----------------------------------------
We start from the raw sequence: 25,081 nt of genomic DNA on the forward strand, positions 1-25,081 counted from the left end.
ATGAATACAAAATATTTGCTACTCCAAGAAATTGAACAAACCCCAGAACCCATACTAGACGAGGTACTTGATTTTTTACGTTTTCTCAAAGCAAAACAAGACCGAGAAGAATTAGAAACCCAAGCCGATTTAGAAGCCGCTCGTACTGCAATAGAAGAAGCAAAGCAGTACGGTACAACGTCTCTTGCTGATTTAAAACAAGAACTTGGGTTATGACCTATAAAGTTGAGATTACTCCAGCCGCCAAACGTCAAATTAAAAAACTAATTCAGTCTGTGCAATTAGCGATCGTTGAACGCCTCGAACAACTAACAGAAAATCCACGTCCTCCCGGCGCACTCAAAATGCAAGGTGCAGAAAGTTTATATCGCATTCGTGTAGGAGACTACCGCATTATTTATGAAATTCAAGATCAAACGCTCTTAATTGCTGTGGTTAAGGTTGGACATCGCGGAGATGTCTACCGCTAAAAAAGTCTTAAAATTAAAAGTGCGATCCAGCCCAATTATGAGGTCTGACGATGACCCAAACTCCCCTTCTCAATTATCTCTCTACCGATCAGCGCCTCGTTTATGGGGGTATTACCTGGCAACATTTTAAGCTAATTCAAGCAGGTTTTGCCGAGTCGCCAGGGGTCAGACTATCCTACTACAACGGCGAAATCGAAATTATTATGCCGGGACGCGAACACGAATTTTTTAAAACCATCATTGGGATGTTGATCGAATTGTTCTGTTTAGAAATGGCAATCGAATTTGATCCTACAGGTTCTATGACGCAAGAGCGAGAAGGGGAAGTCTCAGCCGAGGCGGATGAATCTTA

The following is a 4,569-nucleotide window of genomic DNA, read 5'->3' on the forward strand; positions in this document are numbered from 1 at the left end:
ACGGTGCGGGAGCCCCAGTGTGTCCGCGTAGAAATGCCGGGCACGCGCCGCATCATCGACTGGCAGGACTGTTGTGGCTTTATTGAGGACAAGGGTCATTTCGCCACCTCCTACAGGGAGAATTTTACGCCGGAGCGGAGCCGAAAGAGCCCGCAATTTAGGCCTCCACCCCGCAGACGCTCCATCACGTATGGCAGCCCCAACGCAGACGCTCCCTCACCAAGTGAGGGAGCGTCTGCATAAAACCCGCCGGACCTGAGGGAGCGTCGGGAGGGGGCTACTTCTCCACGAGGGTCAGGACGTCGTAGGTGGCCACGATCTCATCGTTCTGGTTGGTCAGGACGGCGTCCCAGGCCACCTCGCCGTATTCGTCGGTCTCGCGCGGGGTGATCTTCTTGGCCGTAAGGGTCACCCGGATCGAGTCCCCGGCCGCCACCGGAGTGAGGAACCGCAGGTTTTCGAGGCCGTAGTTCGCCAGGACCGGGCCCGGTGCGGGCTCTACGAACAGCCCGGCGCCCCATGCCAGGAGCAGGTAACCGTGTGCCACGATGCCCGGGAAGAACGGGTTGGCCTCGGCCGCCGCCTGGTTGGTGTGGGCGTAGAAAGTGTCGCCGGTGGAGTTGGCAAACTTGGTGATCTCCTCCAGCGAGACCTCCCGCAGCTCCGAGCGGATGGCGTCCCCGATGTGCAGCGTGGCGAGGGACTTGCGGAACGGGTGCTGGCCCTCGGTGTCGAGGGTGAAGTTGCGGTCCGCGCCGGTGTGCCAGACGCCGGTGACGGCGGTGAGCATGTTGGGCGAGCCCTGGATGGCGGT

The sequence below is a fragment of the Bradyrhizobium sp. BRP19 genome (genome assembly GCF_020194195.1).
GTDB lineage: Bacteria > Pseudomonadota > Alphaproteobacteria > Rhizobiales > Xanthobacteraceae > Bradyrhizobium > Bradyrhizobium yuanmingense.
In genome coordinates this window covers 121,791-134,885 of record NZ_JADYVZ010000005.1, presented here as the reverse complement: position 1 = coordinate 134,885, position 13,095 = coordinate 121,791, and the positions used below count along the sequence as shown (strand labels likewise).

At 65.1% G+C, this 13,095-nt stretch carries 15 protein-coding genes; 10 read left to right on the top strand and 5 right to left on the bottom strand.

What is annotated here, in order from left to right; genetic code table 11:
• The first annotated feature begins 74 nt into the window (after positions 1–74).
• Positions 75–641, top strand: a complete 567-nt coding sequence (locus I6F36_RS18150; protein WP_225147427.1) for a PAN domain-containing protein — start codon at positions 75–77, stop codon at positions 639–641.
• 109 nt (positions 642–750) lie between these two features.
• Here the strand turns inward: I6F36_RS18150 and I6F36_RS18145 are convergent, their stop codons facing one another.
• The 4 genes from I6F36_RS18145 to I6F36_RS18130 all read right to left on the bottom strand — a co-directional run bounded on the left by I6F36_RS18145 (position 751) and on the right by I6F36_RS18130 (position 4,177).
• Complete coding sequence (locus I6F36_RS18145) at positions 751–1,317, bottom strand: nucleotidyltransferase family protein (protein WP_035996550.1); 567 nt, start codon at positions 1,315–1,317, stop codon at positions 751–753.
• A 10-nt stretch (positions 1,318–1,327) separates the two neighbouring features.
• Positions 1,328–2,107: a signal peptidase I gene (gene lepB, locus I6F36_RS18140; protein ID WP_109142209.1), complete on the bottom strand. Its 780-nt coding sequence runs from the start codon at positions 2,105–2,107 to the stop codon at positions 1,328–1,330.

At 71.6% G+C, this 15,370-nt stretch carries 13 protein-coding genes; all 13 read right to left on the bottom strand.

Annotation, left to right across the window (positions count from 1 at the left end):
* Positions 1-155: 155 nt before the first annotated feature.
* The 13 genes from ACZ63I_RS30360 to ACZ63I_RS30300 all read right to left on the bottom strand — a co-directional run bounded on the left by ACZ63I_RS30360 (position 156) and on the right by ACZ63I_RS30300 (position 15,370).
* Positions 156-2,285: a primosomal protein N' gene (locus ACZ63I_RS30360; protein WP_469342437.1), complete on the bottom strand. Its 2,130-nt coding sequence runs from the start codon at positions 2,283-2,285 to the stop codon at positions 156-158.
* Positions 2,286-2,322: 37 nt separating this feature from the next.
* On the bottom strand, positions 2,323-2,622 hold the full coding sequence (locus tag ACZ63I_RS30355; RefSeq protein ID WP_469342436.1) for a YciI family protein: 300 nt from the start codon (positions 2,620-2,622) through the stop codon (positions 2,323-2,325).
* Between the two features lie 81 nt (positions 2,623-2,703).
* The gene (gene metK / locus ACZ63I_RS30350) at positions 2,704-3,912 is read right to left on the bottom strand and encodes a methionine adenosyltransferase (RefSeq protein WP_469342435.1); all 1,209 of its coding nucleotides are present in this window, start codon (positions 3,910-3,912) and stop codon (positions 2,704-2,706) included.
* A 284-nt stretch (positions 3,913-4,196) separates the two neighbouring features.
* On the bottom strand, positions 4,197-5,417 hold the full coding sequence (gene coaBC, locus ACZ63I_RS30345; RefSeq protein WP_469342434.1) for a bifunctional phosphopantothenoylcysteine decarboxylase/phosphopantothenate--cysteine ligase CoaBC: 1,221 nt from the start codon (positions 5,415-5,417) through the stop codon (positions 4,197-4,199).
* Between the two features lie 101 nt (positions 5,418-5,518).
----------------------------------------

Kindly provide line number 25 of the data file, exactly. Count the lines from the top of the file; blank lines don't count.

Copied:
* Between the two features lie 81 nt (positions 2,623-2,703).